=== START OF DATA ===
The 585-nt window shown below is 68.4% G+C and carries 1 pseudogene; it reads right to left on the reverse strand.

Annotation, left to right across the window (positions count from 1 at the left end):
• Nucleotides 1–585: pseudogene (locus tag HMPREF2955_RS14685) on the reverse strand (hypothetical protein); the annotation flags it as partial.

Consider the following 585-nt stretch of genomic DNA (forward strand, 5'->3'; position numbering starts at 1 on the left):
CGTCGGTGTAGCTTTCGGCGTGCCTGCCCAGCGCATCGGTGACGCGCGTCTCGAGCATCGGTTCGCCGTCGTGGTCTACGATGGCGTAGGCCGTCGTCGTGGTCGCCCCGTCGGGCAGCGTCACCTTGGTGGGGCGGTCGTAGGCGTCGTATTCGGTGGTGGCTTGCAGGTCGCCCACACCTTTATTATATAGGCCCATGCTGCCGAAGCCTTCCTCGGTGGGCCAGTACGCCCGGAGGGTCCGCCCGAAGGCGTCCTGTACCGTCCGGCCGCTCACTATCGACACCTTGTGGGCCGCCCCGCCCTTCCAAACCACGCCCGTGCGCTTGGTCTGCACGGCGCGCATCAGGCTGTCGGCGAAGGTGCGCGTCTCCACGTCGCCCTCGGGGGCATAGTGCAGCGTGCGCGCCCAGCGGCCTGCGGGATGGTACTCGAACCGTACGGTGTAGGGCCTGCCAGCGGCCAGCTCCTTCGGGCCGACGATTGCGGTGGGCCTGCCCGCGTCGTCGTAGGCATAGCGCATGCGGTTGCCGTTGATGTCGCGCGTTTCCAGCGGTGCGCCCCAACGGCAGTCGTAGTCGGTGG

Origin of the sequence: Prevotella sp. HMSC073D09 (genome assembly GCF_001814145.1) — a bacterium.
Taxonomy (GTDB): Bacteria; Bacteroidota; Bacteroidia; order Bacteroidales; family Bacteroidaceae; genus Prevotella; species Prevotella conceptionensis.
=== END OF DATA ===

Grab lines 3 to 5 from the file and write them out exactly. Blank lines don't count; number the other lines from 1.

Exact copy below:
• Nucleotides 1–585: pseudogene (locus tag HMPREF2955_RS14685) on the reverse strand (hypothetical protein); the annotation flags it as partial.

Consider the following 585-nt stretch of genomic DNA (forward strand, 5'->3'; position numbering starts at 1 on the left):
CGTCGGTGTAGCTTTCGGCGTGCCTGCCCAGCGCATCGGTGACGCGCGTCTCGAGCATCGGTTCGCCGTCGTGGTCTACGATGGCGTAGGCCGTCGTCGTGGTCGCCCCGTCGGGCAGCGTCACCTTGGTGGGGCGGTCGTAGGCGTCGTATTCGGTGGTGGCTTGCAGGTCGCCCACACCTTTATTATATAGGCCCATGCTGCCGAAGCCTTCCTCGGTGGGCCAGTACGCCCGGAGGGTCCGCCCGAAGGCGTCCTGTACCGTCCGGCCGCTCACTATCGACACCTTGTGGGCCGCCCCGCCCTTCCAAACCACGCCCGTGCGCTTGGTCTGCACGGCGCGCATCAGGCTGTCGGCGAAGGTGCGCGTCTCCACGTCGCCCTCGGGGGCATAGTGCAGCGTGCGCGCCCAGCGGCCTGCGGGATGGTACTCGAACCGTACGGTGTAGGGCCTGCCAGCGGCCAGCTCCTTCGGGCCGACGATTGCGGTGGGCCTGCCCGCGTCGTCGTAGGCATAGCGCATGCGGTTGCCGTTGATGTCGCGCGTTTCCAGCGGTGCGCCCCAACGGCAGTCGTAGTCGGTGG